One of the most important consequences of EU enlargement in May 2004 was to extend the principle of the free movement of labour to the citizens of the central and eastern European new member states. In this book a team of labour economists and migration experts sheds light on the dimensions, characteristics and impacts of cross-border labour migration in selected sending and receiving countries. Separate contributions detail the policy responses by governments, employers and trade unions in these countries to the challenges posed by both inward and outward migration.
Michael Gold, Andreas Nikolopoulos and Norbert Kluge2009
The European Company Statute (ECS) is one of the most important pieces of legislation adopted so far by the European Union. It aims to regulate, on a voluntary basis, the internal functions of a business operating in more than two European countries at the same time.
This book provides a comprehensive analysis of the history, structure, legal basis and likely impact of the ECS, examining its evolution over some 30 years of development and its chances for integrating diverse models of corporate governance across the European Economic Area.
This year’s report provides an assessment of Lisbon Strategy. It asks whether the EU is really moving in the direction of knowledge-based growth, examines whether the EU has witnessed the creation of more and better jobs and considers whether the Union is succeeding in attaining greater social cohesion.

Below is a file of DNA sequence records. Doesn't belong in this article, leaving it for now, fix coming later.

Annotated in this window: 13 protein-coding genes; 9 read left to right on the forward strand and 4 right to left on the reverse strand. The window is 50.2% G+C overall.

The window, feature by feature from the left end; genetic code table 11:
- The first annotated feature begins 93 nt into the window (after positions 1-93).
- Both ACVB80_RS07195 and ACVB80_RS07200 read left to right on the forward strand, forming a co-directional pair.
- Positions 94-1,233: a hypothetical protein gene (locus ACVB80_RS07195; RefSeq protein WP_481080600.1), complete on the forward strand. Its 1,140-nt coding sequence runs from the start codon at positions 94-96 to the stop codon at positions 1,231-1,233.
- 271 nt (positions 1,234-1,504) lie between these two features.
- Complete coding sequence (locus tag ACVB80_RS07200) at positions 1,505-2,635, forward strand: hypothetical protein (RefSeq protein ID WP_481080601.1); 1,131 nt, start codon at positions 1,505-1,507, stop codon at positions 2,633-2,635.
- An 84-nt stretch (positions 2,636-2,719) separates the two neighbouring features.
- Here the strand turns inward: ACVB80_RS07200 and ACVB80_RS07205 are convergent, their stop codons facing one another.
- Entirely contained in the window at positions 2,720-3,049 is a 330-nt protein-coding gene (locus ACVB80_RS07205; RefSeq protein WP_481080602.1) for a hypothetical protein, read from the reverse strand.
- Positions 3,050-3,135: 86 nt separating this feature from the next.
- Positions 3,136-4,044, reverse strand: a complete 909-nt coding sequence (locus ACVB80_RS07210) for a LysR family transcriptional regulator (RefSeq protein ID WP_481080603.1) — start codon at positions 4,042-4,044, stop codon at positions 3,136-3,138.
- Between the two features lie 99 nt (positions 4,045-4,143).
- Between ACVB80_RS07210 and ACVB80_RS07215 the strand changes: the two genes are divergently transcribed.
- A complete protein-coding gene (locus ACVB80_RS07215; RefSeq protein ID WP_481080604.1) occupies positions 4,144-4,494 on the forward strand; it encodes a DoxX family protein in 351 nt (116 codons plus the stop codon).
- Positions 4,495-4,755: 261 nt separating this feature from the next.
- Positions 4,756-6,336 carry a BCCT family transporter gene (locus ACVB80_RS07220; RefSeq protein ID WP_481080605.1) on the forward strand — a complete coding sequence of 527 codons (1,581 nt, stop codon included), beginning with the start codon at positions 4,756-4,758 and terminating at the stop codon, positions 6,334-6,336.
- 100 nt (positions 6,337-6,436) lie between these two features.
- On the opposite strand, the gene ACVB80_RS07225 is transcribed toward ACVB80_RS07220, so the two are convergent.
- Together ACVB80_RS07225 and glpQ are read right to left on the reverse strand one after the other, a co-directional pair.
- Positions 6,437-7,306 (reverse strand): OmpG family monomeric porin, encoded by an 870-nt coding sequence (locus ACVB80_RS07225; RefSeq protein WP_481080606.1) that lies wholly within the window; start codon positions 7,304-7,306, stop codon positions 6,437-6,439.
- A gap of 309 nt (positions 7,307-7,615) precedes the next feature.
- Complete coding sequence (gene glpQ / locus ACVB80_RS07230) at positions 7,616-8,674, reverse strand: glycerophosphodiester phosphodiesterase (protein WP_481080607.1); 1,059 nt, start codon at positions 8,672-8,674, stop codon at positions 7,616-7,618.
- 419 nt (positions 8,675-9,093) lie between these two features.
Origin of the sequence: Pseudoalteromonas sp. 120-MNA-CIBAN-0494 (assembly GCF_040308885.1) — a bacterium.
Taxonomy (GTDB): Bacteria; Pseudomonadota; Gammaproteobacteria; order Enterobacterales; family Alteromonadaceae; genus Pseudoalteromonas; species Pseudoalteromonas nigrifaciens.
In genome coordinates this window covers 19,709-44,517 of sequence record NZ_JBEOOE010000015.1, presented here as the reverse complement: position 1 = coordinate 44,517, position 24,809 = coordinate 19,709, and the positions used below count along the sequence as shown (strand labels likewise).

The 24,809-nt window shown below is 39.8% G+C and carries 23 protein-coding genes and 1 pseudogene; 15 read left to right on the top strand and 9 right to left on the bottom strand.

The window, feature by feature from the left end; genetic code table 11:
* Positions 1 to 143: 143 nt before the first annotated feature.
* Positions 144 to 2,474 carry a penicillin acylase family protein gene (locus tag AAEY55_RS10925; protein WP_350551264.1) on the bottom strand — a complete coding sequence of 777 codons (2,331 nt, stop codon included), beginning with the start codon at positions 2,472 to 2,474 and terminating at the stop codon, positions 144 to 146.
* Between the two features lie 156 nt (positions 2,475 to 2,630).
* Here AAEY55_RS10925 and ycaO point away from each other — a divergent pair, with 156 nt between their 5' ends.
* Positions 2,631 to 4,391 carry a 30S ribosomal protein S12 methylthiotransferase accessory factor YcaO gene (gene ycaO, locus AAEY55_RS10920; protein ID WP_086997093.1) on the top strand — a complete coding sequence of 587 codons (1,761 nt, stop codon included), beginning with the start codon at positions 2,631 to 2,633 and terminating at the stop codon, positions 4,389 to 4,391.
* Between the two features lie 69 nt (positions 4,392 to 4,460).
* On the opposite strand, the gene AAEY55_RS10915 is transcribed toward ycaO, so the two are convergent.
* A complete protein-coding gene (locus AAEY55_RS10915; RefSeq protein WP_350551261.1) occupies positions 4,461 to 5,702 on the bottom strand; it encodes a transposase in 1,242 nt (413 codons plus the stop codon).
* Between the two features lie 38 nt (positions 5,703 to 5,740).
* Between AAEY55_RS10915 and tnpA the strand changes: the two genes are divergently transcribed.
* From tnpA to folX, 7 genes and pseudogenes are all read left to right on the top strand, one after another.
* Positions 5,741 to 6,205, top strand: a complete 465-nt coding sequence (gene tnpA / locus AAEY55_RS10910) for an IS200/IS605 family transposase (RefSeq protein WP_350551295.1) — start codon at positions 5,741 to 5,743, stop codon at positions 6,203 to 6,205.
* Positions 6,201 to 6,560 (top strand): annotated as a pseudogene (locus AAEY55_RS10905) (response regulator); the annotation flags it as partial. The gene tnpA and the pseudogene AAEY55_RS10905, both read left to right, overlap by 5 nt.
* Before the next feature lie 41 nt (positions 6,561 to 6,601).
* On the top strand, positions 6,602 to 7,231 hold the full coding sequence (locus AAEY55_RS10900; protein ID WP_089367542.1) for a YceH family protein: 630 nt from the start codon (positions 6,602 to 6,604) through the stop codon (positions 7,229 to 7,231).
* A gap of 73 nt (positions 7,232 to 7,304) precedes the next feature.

The report concludes that raising social and environmental standards could assist in ensuring sustainable growth and a healthier, more cohesive society.
Béla Galgóczi, Maarten Keune and Andrew Watt2008
In recent years, throughout Europe, increasing concerns have been raised about the relocation of production and jobs. What is the extent of relocation and what are its qualitative impacts? Away from the spotlight of individual cases and anecdotal evidence, `relocation`, proves to be a complex phenomenon.